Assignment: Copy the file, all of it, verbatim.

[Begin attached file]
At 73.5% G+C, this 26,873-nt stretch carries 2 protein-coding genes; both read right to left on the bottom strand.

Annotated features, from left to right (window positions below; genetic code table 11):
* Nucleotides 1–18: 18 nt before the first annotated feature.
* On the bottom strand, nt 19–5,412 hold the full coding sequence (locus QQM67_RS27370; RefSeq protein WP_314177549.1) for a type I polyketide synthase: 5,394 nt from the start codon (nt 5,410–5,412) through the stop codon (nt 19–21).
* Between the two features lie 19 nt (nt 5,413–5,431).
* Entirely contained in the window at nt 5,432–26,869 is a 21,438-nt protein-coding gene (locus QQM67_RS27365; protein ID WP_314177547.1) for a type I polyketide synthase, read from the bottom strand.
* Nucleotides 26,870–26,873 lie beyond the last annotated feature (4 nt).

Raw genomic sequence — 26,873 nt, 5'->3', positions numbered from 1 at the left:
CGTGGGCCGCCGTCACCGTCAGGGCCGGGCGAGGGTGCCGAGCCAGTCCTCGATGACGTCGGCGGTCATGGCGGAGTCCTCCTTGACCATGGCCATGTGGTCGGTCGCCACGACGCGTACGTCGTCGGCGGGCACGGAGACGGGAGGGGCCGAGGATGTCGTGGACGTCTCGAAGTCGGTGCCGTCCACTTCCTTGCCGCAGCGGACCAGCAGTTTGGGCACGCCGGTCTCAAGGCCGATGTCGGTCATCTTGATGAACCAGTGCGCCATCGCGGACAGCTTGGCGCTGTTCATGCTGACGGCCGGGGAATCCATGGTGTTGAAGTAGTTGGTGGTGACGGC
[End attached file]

At 73.5% G+C, this 26,873-nt stretch carries 2 protein-coding genes; both read right to left on the bottom strand.

Annotated features, from left to right (window positions below; genetic code table 11):
* Nucleotides 1–18: 18 nt before the first annotated feature.
* On the bottom strand, nt 19–5,412 hold the full coding sequence (locus QQM67_RS27370; RefSeq protein WP_314177549.1) for a type I polyketide synthase: 5,394 nt from the start codon (nt 5,410–5,412) through the stop codon (nt 19–21).
* Between the two features lie 19 nt (nt 5,413–5,431).
* Entirely contained in the window at nt 5,432–26,869 is a 21,438-nt protein-coding gene (locus QQM67_RS27365; protein ID WP_314177547.1) for a type I polyketide synthase, read from the bottom strand.
* Nucleotides 26,870–26,873 lie beyond the last annotated feature (4 nt).

Raw genomic sequence — 26,873 nt, 5'->3', positions numbered from 1 at the left:
CGTGGGCCGCCGTCACCGTCAGGGCCGGGCGAGGGTGCCGAGCCAGTCCTCGATGACGTCGGCGGTCATGGCGGAGTCCTCCTTGACCATGGCCATGTGGTCGGTCGCCACGACGCGTACGTCGTCGGCGGGCACGGAGACGGGAGGGGCCGAGGATGTCGTGGACGTCTCGAAGTCGGTGCCGTCCACTTCCTTGCCGCAGCGGACCAGCAGTTTGGGCACGCCGGTCTCAAGGCCGATGTCGGTCATCTTGATGAACCAGTGCGCCATCGCGGACAGCTTGGCGCTGTTCATGCTGACGGCCGGGGAATCCATGGTGTTGAAGTAGTTGGTGGTGACGGC